An American traveling alone from Russia to South Korea to Japan with an immense army pack and a thick beard invites questions; despite a professional but very thorough search by Japanese customs, I didn't have to surrender anything else, and despite a longer than expected hike along the waterfront, I didn't get killed by a truck on the narrower Japanese roads.  Also, despite that longer hike and a lot of time in Mizuki Road -- three caps and a gatchapon getto -- I made the 10:30 connection out of Sakaiminato.  Hopefully, I can get the morning written up in the 45 minutes to Yonago.

 photo rtw0796_zpsf07896e8.jpg

0796. There's something about the smell of an open drainage ditch in summer that's uniquely Japanese.

 photo rtw0797_zps8a7d84da.jpg

0797. Taka ga ippai -- probably kestrels watching out for spare fish guts.

 photo rtw0798_zps2d41a268.jpg

0798. Bridge span from the road.

 photo rtw0799_zps2b8c575d.jpg

0799. Everything, including Chugoku -- 'Central', here, not 'China' -- Electric Power, has its mascot chara.

 photo rtw0800_zps13e844f0.jpg

0800. Ads for Mizuki Road attractions.

 photo rtw0801_zps7917cedc.jpg

0801. Bridge over rural foliage.

 photo rtw0802_zps1df580c9.jpg

0802. Along the wharf road.

 photo rtw0803_zps7f0829c1.jpg

0803. Character memorial stone.

 photo rtw0804_zps5f608cfb.jpg

0804. Cafe Popeye.

 photo rtw0805_zps646bba4d.jpg

0805. Signs pointing to turn-ins.

 photo rtw0806_zps5dc0c5af.jpg

0806. On Mizuki Road; both sides are lined with these characters from Gegege no Kitaro.

 photo rtw0807_zps3d3898ff.jpg

0807. Sakeya with Medamaoyaji on the sign.  On the way back, I picked up a local microbrew with a comic-themed painted bottle, as seen later on.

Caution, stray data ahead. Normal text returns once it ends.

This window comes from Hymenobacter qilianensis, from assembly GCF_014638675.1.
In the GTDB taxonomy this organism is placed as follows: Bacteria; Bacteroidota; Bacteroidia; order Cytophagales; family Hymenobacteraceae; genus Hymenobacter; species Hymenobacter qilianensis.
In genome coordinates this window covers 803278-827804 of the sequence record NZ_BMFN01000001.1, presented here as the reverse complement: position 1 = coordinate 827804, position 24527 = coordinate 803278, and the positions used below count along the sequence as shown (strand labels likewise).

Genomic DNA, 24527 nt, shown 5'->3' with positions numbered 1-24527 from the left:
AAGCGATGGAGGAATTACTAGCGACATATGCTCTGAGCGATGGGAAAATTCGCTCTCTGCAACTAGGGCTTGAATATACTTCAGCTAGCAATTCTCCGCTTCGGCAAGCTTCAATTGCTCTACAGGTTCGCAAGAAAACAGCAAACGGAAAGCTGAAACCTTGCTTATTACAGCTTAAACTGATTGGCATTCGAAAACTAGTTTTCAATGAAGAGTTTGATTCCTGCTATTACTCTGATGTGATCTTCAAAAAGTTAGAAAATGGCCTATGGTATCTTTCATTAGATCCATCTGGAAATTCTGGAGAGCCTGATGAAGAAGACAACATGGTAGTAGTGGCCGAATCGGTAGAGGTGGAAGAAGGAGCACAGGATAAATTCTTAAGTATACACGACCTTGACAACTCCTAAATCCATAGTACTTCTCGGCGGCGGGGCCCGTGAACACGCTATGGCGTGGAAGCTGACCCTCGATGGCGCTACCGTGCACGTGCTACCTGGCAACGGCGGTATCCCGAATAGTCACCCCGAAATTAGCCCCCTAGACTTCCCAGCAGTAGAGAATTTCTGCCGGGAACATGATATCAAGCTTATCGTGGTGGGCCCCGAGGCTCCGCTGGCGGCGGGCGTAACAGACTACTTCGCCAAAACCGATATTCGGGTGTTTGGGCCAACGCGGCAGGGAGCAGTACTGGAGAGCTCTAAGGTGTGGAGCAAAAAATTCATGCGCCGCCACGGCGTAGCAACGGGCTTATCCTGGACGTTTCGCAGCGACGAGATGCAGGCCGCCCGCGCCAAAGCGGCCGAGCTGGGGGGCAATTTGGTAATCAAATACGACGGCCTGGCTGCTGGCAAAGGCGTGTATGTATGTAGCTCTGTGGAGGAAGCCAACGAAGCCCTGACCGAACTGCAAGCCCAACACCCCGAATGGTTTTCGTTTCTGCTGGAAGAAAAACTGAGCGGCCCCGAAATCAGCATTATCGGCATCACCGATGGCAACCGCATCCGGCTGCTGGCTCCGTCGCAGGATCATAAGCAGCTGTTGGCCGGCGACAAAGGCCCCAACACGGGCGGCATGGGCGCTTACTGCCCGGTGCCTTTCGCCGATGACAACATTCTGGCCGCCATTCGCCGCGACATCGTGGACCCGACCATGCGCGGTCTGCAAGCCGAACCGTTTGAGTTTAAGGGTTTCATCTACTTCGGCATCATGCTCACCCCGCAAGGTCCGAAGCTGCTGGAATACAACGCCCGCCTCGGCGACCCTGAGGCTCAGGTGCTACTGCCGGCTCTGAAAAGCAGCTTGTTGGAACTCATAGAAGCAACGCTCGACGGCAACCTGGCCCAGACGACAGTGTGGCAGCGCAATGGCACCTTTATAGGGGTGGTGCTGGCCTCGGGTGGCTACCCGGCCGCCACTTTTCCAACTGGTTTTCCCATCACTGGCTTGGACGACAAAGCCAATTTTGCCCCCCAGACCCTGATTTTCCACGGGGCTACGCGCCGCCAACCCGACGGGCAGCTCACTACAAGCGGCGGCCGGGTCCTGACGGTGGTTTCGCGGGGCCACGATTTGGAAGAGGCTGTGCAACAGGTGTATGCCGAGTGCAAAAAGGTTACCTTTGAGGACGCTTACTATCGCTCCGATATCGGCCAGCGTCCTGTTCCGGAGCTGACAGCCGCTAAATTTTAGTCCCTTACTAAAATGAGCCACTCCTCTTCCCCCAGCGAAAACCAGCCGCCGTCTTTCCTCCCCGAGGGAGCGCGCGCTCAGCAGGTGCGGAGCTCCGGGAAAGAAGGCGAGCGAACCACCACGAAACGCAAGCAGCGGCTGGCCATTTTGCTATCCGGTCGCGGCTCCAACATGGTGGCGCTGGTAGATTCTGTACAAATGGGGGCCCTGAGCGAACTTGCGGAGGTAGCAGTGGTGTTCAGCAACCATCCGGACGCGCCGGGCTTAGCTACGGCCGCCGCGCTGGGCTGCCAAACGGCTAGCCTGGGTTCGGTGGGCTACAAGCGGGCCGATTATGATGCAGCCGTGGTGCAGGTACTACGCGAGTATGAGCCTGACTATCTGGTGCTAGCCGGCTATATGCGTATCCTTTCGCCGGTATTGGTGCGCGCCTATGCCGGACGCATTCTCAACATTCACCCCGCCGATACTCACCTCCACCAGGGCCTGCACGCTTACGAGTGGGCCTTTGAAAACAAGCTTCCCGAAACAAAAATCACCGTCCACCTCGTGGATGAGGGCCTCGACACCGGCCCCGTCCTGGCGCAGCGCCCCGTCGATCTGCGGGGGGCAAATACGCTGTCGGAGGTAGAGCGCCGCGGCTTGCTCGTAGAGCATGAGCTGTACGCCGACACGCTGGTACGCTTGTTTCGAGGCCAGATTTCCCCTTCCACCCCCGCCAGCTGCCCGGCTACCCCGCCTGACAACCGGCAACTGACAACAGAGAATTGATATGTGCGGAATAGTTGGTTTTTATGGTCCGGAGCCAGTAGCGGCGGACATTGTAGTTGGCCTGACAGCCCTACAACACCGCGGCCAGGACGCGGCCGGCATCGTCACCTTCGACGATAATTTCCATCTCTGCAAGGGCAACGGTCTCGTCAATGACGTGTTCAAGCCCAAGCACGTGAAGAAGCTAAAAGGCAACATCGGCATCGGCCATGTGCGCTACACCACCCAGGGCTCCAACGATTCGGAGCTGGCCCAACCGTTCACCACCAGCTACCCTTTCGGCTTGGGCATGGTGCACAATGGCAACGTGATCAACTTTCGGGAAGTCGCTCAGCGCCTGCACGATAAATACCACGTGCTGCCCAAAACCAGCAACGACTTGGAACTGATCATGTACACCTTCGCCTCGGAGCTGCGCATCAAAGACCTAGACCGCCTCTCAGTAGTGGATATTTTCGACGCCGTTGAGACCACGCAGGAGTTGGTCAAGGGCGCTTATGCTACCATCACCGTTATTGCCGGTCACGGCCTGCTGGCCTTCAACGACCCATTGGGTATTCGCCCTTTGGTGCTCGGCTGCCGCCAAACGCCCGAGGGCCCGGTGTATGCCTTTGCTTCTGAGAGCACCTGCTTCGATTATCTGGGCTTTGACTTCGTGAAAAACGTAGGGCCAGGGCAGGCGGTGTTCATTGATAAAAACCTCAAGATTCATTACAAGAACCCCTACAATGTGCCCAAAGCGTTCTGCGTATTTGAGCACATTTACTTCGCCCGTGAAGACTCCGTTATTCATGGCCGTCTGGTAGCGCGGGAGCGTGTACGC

photo rtw0808_zps360e391a.jpg

0808. All mouth.

 photo rtw0809_zpsb3154f85.jpg

0809. Kitaro plate in the sidewalk.

 photo rtw0810_zps73df1870.jpg

0810. Salaryman Yamada, freaking out at all the youkai around him.

 photo rtw0811_zpsa7522419.jpg

0811. Big statue of Nezumiotoko.

 photo rtw0812_zps933845a5.jpg

0812. My Dad the Eyeball.

 photo rtw0813_zpsffe81811.jpg

0813. Kitaro, wearing a certain battered army hat that by this time, had in one way or another been entirely around the world.

video20: Rotating eyeball fountain.

 photo rtw0814_zps87b98aa3.jpg

0814. Park closer to the station.  Note the lamps.

 photo rtw0815_zpsf0729e37.jpg

0815. Kitaro and Medamaoyaji.

 photo rtw0816_zps695fdd36.jpg

0816. Characters over the Tottori map.

 photo rtw0817_zps4d525d0f.jpg

0817. Focus on the totem pole.

 photo rtw0818_zps4ecf6831.jpg

0818. Big panel on the station building.

 photo rtw0819_zps14160e6f.jpg

0819. Sensei at his desk.

 photo rtw0820_zps21a6f5dc.jpg

0820. The Nezumiotoko train, outbound to Yonago.

Barely done, with ten minutes to spare.  The pen is also almost done, but should have enough in it to reach Hiroshima.

- Yonago -

 photo rtw0821_zpsb1dcbe1d.jpg

0821. More charas on the limited express.  This trip will use all three classes of JR in regular service: the local train got me to Yonago, and this normal intercity express takes me to a connection with the Shinkansen.

video21: Arakawa past the bridge, at great speed.

I likely won't be able to take many pictures from the train, despite the two-hour journey; part of this is the speed (which was not really an issue in Russia), and part of it is that this train has to cross the Japan Alps, which means tunnels.

 photo rtw0822_zpsff06553f.jpg

0822. Misty mountain ahead.

 photo rtw0823_zps02861734.jpg

0823. Better-defined peaks behind.

 photo rtw0824_zps278c1da9.jpg

0824. Fields and orchards.

 photo rtw0825_zps21e2727a.jpg

0825. Ahead; mountain and village.

 photo rtw0826_zps4f964ae2.jpg

0826. Mountains, houses, and either Medamaoyaji or that guy from Siberia again.

 photo rtw0827_zps20272b20.jpg

0827. Three rounded domes.

 photo rtw0828_zps53643848.jpg